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Hidden Value details commands and procedures in MPE that can improve your productivity with HP 3000 systems. Get a free NewsWire HP 3000 Always Online cap – submit your MPE tip directly to us here at the NewsWire. Send your tips to, or fax them to 512-657-3264.

MPE has a RENAME command for files but none for groups or accounts. The RESTORE command allows files to be stored to a specific group and account, but this can be a laborious approach in a situation where all that is required is to change an account name or group name. Are there any tools that provide this capability?

HP’s Mike Yawn replies:
The Posix shell is great for this kind of thing. Posix can move all the files for you in one swell foop, but won’t actually create an MPE group. So the easiest thing to do is:
:newgroup target.account
shell/iX> cd /ACCOUNT/SOURCE
shell/iX> mv * /ACCOUNT/TARGET

Greg Stigers adds:
I checked this, and mv does leave the original ownership intact, which may not be what one wants. However, chown “-R NEWOWNER.NEWACCT:NEWACCT /NEWACCT/NEWGROUP” from CI, or the same command without the quotes from the shell, appears to do the trick for each file in the group. I think that what chown calls owner – NEWOWNER.NEWACCT – is MPE’s creator, and what chown calls group, NEWACCT, is MPE’s group ID. One more way to skin the proverbial cat; either approach depends on what you have available and are comfortable using.

You will want to be sure that the accounts and groups exist as you want them first, or you will get HFS directories on your system volume set, which are a bit trickier to move.

Of course, you may or may not have [Vesoft’s] MPEX, which probably does this beautifully.

Pat Sarkar adds for those who don’t use Posix:
The easiest way to do this is by using DSCOPY if you have full NS/3000:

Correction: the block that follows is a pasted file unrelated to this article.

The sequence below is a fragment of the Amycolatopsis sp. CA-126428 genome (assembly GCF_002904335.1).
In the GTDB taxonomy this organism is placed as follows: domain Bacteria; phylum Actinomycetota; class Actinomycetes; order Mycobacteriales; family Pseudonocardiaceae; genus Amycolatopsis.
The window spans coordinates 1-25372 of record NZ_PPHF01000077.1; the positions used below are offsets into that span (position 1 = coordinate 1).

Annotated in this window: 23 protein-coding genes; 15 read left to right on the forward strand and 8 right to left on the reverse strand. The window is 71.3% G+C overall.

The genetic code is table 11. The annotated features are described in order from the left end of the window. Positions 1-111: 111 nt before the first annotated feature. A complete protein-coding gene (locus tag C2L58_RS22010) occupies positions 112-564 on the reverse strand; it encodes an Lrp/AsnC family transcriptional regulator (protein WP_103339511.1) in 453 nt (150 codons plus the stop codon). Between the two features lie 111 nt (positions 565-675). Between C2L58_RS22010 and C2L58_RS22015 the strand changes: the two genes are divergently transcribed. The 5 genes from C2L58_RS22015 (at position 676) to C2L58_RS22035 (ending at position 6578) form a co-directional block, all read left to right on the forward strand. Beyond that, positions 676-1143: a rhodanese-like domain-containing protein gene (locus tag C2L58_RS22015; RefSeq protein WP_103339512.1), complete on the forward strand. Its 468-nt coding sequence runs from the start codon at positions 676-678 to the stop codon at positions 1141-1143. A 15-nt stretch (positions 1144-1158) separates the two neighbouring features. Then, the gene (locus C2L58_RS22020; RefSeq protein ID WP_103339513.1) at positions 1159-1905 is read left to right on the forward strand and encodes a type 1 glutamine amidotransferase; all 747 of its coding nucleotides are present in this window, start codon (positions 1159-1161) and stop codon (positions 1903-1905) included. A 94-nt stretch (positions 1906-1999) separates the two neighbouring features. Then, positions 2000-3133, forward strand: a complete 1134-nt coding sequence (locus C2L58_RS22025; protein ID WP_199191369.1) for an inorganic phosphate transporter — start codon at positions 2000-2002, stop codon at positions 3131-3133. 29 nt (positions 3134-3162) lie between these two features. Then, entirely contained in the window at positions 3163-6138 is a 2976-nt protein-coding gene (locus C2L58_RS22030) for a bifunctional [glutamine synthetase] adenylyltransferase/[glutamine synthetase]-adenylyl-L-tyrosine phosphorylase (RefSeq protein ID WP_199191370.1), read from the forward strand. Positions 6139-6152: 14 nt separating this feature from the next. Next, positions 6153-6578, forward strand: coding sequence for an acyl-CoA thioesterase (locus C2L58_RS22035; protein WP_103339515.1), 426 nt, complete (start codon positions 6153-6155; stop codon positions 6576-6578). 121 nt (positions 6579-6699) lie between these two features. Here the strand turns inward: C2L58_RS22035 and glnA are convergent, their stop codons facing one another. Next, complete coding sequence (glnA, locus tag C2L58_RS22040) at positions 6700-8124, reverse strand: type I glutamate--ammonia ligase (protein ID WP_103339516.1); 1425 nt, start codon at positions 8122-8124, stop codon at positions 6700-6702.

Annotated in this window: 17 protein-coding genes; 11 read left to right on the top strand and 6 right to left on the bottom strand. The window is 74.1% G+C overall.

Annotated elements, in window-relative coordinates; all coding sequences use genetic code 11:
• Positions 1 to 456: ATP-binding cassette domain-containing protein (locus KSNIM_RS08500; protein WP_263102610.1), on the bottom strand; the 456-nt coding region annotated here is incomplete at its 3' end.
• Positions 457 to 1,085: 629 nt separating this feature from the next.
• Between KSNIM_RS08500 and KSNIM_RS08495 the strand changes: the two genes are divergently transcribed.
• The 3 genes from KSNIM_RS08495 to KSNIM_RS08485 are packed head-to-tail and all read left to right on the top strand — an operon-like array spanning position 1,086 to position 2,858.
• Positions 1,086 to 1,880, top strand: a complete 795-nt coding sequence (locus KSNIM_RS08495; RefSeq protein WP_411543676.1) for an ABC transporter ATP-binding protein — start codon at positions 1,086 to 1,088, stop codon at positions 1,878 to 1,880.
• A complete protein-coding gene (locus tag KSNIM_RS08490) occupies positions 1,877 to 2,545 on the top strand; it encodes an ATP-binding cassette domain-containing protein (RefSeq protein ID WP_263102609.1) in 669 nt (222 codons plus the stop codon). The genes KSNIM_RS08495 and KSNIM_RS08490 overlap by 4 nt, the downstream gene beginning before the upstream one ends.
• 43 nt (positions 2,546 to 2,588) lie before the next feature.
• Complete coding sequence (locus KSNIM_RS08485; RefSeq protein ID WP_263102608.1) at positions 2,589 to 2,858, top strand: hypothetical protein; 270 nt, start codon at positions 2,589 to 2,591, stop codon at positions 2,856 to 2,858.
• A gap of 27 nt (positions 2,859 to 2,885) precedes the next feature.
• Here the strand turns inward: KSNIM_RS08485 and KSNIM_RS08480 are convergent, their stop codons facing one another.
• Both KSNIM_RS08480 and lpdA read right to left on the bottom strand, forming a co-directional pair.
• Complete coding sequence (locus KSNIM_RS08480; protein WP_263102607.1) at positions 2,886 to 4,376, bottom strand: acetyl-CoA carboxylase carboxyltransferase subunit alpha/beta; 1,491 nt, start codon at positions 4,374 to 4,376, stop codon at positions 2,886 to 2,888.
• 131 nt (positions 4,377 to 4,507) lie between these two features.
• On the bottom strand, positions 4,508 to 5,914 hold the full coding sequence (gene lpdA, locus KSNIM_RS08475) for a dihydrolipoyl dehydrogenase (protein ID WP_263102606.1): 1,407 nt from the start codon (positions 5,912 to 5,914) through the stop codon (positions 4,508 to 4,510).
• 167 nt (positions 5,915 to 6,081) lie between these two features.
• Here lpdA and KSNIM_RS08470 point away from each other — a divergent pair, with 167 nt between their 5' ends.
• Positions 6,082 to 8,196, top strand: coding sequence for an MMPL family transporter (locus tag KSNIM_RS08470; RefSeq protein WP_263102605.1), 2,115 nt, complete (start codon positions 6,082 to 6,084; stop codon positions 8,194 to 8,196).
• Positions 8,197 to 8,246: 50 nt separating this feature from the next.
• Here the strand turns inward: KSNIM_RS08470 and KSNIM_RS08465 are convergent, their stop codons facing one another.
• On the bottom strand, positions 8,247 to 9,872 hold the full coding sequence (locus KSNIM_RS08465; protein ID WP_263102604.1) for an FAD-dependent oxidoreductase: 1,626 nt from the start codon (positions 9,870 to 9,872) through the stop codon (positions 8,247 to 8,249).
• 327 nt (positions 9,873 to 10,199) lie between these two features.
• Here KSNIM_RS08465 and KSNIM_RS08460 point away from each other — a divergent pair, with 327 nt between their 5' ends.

How can I use two tape drives with a plain old FOS Backup? When tape in the first drive fills up, I want to start using the tape in a second drive.

Gilles Schipper replies:
Start with
:file t1;dev=7
:file t2;dev=8
Then use this command to store files to 7 then 8 after EOT is reached on 7:
:store fileset;;(*t1,*t2);show;
To store files to 7 and 8 concurrently, use
:store fileset;;(*t1),(*t2);show;......
I believe with both of these options, both tape drives must be of the same type.

Our goal is to keep user data on the user volume set. But programmers often forget and just enter NEWGROUP <groupname> without specifying the ONVS option. Is there something that can help in this? Also, update/install jobs often run, add groups and do so without regard to user volume sets. This uses up space on the system volume set.

HP’s Jeff Vance replies:
I know of several large customers who have the same basic problem: their developers need to be able to create groups, but they forget to specify the VS name or they intentionally bypass VS limits by creating the groups on the system volumeset.

My goal in creating the NEWACCT and NEWGROUP UDCs (on CSY’s Jazz Web site) was primarily to address your concern. Using these UDCs, the SM only needs to specify the NEWACCT command once and automatically: 1) The account is created on the system volume set with FILES=0, 2) The account is created on the target volume set 3) The PUB group on the system volume set has FILES=0 applied and is homed to the target volume set, and 4) the PUB group is created on the target user volume set. But you only needed to enter a single NEWACCT command.

SMs and AMs also need only enter the NEWGROUP command once. 1) The group is created on the system volume set, 2) The group is created on the appropriate user volume set, 3)The group on the system volume set is homed to the user volume set 4) If the parent account has not been created on the user volume set, and the user has SM cap, the account will also be created on the target volume set.

The appropriate user volume set is determined by a config file that maps group or account names to a volume set. This config file can be automatically created via a supporting script, or you can use an editor. If the config file is missing or if there is no match for the desired group (or account), the user is prompted for the correct volume set name. At this point the user can also append this new volume set mapping to the config file so it is easy to keep it current.